Sandra stopped pursuing writing. She decided that it was a childish dream of such unrealistic proportions that she was embarrassed to even admit she had ever pursued it. She met a man, she got married, she had two children. She took a job. Every once in a while, people would bring up a movie or book they had seen or read. She made a practice of leaving the room, refusing to participate in such creative nonsense.

She felt she was healed from her previous novice error. She felt mature. She felt wise. She thought the true essence of gaining knowledge was admitting that dreams were best kept in our nighttime beds. She was an advocate of realism. She was a person who refused to take risks and embrace any new idea that might offer the option of disappointment. She took the profile of a human being who had swallowed up life as it is, while rejecting happiness. After all, she mused, happiness is what we decide it should be.

Sandra Collier never became a writer. The world will survive. The problem is that Sandra never became happy.

In our time there is much talk about good and evil–a back and forth, see-saw discussion, rife with contradictions, accusations and half-truths. But identifying evil is not as difficult as it is made out to be in the movies, with priests chasing the demon-possessed through the darkened halls of castles. Evil is much simpler. Evil has only one goal–to convince disbelievers of its importance and equality, because it is much more realistic. Once the populace has nodded and assented, evil triumphs.

It is the essence of the fourth thing that God hates–a heart that devises wicked imaginations. When we feel that life has only having dismal possibilities, dark corners ormorose conclusions, we become useless to ourselves and a stumbling block to anyone who would love to progress a great idea.

God hates this particular surrender to the inevitability of failure, because it is a proclamation thatI am better than happy.” Evil is the proud stomping ground for the earth native who wants to pound the drum and scream that life is devoid of meaning. Evil is giving up before we even have considered whether any option might be fruitful. Evil is allowing our hearts to be filled with despair, and therefore our jaded consciousness determining our passion.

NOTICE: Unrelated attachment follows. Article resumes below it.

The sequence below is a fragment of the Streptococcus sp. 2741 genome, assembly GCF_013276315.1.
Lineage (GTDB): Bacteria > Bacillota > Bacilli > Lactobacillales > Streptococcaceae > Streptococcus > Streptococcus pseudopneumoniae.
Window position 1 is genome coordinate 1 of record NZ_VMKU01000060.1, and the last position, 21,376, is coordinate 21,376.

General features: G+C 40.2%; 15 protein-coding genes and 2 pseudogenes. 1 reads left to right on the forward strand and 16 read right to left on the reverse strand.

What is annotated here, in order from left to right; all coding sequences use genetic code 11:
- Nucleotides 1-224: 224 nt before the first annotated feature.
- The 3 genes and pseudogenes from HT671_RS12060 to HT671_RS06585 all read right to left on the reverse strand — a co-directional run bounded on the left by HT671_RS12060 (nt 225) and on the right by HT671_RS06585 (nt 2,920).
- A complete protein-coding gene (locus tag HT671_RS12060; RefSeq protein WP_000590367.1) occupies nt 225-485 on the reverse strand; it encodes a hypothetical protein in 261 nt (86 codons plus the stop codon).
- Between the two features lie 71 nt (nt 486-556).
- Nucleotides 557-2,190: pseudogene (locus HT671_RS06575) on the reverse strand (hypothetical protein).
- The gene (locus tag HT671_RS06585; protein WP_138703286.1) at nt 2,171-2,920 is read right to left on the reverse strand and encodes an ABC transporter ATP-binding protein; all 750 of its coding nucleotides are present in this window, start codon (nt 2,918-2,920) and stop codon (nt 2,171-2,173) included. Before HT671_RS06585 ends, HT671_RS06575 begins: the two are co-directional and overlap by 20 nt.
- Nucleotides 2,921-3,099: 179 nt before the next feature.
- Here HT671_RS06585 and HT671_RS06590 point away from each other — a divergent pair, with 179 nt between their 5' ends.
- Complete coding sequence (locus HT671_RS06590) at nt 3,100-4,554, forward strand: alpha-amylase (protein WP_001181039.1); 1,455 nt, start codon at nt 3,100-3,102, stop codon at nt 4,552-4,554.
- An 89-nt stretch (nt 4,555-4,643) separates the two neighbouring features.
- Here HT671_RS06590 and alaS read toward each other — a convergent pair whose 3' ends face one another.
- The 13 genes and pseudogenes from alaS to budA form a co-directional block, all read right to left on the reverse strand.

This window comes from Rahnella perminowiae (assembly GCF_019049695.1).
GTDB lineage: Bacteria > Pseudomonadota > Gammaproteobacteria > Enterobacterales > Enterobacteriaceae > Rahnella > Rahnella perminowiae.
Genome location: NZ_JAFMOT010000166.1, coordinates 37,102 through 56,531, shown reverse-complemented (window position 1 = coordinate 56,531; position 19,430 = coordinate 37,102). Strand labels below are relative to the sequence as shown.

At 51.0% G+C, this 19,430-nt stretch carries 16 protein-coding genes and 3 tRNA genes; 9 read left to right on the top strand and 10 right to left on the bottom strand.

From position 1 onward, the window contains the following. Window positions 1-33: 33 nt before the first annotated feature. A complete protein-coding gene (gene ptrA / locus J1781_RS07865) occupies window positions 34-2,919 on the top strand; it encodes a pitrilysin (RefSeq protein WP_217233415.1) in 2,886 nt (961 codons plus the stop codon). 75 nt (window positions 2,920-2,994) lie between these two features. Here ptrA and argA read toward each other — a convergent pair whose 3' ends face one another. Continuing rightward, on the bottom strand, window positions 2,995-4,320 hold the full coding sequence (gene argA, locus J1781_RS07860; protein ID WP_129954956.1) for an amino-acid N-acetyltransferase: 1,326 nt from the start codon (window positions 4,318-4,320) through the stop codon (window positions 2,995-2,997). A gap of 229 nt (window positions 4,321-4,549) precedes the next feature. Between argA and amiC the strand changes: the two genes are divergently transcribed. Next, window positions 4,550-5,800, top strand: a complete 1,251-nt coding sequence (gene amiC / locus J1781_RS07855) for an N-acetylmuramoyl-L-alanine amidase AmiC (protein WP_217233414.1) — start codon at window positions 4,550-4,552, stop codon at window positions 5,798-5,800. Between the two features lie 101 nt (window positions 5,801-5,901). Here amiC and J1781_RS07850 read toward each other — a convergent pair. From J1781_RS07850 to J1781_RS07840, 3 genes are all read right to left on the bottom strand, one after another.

In the quest for realism, we have locked ourselves into a tomb of doom, where we nervously scratch our arms, stare off into the distance and lament the fate of humanity.

Sandra gave up. She didn’t kill herself, she didn’t become an alcoholic, she didn’t put the heroin needle in her arm, and she didn’t climb into a 1962 Chevy Impala and go around the country indiscriminately killing people. She didn’t even curse God.

She continued to be a mother, a wife, a church-goer, a worker and a member of her community–who just didn’t believe anymore. She became a victim, with a heart continually devising wicked imaginations. She believed she was better than happy. And because of that, she never found the stamina to succeed.

For it is the joy of the Lord that is our primal source of strength.

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“Crown Thy Good…” July 4, 2012

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America, America,

God shed His grace on thee,

And crown thy good …

On this auspicious occasion of the 236th birthday of our nation, may I stop for a moment and find out what is good about us and also what crowning achievement we should place upon that particular piece of endeavor? America is not exceptional in every way–what is? But there are important ways that this country is unique and beneficial to the human family, which fosters not only a need for its existence, but also a true mission for its statement.

So please allow me, on this Independence Day, to tell you what I think is really good about this country–and what I think we could do to “crown” that particular piece of righteousness to make it even better. What is good about America?

1. There is an extraordinarily uncomfortable amount of liberty available. It is what makes us great. Theology and pornography have to occupy the same town. They are not allowed to expel each other from the region because of a preference for one over the other. They must coexist. What do people do with liberty? The Bible says that what everyone first does with liberty is “use it as an occasion for the flesh.” Bluntly, every human being first goes too far before doubling back to find a more realistic position. Great. America is tremendous because we have no moral police, no social schoolmarm to insist upon correct etiquette, and no border patrol for liberty. Whenever we try to legislate morality, we turn into a bunch of obnoxious Puritans who are soon apologizing for their short-sightedness.